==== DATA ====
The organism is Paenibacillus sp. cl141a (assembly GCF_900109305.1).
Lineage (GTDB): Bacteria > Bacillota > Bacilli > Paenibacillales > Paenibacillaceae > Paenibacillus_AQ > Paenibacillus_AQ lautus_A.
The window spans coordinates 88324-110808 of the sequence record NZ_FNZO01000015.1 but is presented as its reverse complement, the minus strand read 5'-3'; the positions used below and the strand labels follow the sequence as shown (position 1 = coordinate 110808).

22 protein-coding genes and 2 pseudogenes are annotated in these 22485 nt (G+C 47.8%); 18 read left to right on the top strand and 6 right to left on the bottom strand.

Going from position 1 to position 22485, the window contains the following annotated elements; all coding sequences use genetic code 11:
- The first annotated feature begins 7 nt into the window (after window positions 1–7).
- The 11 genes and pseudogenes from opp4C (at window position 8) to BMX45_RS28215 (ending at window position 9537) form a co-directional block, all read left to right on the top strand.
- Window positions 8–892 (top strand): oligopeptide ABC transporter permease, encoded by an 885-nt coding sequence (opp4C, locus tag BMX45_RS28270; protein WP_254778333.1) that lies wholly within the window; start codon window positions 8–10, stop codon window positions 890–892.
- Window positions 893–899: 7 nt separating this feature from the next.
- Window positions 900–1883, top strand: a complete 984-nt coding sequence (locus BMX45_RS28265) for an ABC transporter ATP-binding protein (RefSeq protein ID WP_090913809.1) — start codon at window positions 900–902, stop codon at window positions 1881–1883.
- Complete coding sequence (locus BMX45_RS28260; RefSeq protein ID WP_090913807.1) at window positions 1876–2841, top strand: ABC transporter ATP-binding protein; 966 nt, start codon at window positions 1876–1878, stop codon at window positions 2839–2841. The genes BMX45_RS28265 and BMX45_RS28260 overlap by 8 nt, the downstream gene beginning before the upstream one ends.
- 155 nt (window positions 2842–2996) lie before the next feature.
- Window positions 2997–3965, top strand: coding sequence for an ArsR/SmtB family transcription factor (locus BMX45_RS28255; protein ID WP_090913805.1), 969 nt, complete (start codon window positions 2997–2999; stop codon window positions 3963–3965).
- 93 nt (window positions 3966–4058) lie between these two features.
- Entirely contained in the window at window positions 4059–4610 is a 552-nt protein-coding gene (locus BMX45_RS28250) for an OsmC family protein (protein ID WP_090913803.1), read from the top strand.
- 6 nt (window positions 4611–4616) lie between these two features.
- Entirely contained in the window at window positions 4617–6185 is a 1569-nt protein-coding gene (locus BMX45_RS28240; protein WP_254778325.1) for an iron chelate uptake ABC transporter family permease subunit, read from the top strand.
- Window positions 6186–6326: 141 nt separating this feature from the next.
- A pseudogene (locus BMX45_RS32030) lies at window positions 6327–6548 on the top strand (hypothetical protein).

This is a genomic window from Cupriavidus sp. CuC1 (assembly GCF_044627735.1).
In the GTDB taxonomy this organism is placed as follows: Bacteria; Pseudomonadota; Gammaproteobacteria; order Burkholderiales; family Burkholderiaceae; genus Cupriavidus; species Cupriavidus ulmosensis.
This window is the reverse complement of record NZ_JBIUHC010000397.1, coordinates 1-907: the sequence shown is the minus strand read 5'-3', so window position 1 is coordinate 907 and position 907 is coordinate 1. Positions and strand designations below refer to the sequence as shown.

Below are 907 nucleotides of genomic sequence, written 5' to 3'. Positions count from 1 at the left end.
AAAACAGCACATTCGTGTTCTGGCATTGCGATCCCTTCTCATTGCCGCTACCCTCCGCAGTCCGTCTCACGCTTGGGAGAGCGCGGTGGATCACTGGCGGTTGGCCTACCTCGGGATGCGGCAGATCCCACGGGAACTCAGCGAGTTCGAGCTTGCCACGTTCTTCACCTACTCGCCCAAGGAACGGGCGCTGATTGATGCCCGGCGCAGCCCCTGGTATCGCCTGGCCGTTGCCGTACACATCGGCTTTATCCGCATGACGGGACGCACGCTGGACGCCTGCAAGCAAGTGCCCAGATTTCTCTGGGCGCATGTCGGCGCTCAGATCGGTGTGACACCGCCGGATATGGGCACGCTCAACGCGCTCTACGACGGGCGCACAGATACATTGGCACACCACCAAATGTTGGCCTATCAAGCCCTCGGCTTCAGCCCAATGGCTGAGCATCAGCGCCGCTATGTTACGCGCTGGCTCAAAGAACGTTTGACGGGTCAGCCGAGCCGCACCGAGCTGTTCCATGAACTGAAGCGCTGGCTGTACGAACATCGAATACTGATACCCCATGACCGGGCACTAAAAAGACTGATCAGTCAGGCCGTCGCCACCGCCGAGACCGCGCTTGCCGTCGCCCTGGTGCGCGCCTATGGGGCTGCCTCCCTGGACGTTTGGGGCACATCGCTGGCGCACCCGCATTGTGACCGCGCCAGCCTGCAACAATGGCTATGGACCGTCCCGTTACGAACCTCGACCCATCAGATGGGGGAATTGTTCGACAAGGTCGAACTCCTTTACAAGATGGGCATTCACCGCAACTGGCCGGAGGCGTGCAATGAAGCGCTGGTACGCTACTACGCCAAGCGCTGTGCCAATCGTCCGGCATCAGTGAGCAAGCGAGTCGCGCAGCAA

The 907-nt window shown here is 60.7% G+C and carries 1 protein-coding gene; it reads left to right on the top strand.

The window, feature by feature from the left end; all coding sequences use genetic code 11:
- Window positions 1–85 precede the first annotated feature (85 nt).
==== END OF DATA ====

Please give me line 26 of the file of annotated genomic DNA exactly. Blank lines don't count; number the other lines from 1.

The window, feature by feature from the left end; all coding sequences use genetic code 11: